Latin American Hospital IV treatement

Canadian Visits a Latin American Hospital; Wants to Punch American in Face 11


Well…PanamaDude has jumped the shark. This week, after three full seasons plus five episodes, I’ll be having my first guest post. But not just any guest post. This week my wife will discuss her recent visit to her first Latin American Hospital – the Granada Hospital in Nicaragua.

It was a scary time for sure. We thought she just had food poisoning, so after a full day of bathroom festivities and no light at the end of the tunnel, we borrowed a friends car and sought treatment. But enough of my boring iteration. Time for a guest post from Shelly McCullough (or Cheli as the Latino’s call her)…


So this story actually starts on Friday, even though I was sick all day Thursday with what we thought was food poisoning.

On Friday morning Al mentioned to our friend Francine that I hadn’t been feeling well, she said she had a meeting but would call around 11 am to see how I was and take me to the hospital if necessary.

Around 9:00 am I started to feel better, had a shower and something to eat.  When Francine called around 11 to see if I needed to go, I told her I was fine and I was…until about 4:30 pm. And that’s when things went downhill FAST.  I went to bed around 4:30 pm because I was exhausted, and by 6 pm I had diarrhea three times.  At this point Al made me half a PB sandwich and some chicken soup and then I went back to bed.

This is when the real fun started.

The longest length of time between bathroom runs was two hours, but was usually more like every 15 mins.  By 4:30 am Al got out of bed because I was keeping him up anyway with constantly running to the bathroom.  He waited until 6:00 am (which we both agreed was a decent hour to knock on someone’s door) and then went over and asked our friend Mauricio if we could borrow their car and also for directions to the hospital.  We left home about 6:45 am. Between 4:30 pm and 6:45 am  I had diarrhea 20 times, 20 TIMES people!! This is insane!! I was so weak I had to hold the walls and counter to get to the toilet.  The distance from the bed to toilet is about 3 meters, so not very far, but it was getting to be a struggle just to get there.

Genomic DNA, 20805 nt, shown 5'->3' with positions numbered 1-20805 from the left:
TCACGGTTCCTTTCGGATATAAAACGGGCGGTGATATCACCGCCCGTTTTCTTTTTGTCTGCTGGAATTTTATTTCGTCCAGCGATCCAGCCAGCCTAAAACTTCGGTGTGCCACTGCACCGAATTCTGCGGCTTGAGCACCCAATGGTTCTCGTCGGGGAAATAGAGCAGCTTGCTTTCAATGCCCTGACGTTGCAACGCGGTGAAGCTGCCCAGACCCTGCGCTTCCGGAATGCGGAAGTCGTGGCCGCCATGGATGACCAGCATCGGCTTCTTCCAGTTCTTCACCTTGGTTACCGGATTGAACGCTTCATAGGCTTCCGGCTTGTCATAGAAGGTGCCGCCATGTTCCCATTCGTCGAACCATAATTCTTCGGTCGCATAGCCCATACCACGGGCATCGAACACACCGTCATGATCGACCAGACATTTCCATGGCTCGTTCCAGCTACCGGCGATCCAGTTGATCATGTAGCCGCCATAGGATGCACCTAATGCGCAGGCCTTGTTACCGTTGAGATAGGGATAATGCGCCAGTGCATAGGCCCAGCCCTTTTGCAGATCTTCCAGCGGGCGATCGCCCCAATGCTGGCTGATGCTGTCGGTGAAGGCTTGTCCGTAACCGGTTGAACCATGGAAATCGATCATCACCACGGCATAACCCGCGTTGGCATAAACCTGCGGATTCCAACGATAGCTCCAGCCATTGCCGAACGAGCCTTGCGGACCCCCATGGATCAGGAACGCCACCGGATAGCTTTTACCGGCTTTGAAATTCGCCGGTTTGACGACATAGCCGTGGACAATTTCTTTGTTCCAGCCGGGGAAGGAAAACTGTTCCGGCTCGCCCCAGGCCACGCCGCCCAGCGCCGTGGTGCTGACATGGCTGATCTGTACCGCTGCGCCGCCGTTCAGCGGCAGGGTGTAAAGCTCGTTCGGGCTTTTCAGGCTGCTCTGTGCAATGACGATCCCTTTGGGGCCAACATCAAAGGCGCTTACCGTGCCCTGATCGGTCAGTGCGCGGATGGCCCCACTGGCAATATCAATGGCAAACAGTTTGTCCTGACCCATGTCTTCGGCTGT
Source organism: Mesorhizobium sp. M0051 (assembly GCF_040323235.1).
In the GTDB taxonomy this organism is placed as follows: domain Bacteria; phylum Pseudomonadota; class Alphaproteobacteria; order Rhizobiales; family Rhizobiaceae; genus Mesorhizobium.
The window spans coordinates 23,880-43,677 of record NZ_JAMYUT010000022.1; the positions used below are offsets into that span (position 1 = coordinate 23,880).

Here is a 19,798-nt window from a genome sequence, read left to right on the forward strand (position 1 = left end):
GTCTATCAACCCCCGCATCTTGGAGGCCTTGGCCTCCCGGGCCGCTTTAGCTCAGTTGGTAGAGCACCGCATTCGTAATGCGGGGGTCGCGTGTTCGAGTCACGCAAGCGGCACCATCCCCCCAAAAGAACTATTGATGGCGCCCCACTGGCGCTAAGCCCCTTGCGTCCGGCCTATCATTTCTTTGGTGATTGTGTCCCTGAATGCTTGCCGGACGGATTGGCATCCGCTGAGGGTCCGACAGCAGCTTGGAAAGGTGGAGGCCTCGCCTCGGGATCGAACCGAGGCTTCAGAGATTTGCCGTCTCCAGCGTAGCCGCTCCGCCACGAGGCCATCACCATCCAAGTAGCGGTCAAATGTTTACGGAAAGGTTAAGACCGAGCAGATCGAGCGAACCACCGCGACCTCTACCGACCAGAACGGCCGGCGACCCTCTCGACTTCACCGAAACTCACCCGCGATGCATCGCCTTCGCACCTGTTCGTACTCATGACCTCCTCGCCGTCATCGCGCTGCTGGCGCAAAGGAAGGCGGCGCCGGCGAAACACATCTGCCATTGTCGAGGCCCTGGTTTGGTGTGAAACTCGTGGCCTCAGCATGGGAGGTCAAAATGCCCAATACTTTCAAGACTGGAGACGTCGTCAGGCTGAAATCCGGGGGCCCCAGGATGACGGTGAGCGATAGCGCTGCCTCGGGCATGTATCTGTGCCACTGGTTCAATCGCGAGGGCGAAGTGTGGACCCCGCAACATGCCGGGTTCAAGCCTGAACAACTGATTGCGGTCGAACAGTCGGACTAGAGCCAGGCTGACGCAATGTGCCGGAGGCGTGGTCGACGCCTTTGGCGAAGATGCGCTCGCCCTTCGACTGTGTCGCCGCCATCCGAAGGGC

Al set me up with a pillow and blankets in the backseat of the car and I laid down the whole way since I couldn’t even hold up my head.  When we got to the hospital an attendant came out right away and Al asked for a wheelchair, the guy grabbed one and helped me into it.  I could barely hold my head up in the wheelchair.  I should mention we went to the private hospital in Granada (Mauricio recommended it to be faster and cleaner).

First, we had to go to the “caja” and give my details.  The security guard spoke some English which was helpful since our Spanish does not include medical terms.  He and Al were talking about the Blue Jays loss the night before while I sat dying in the wheelchair.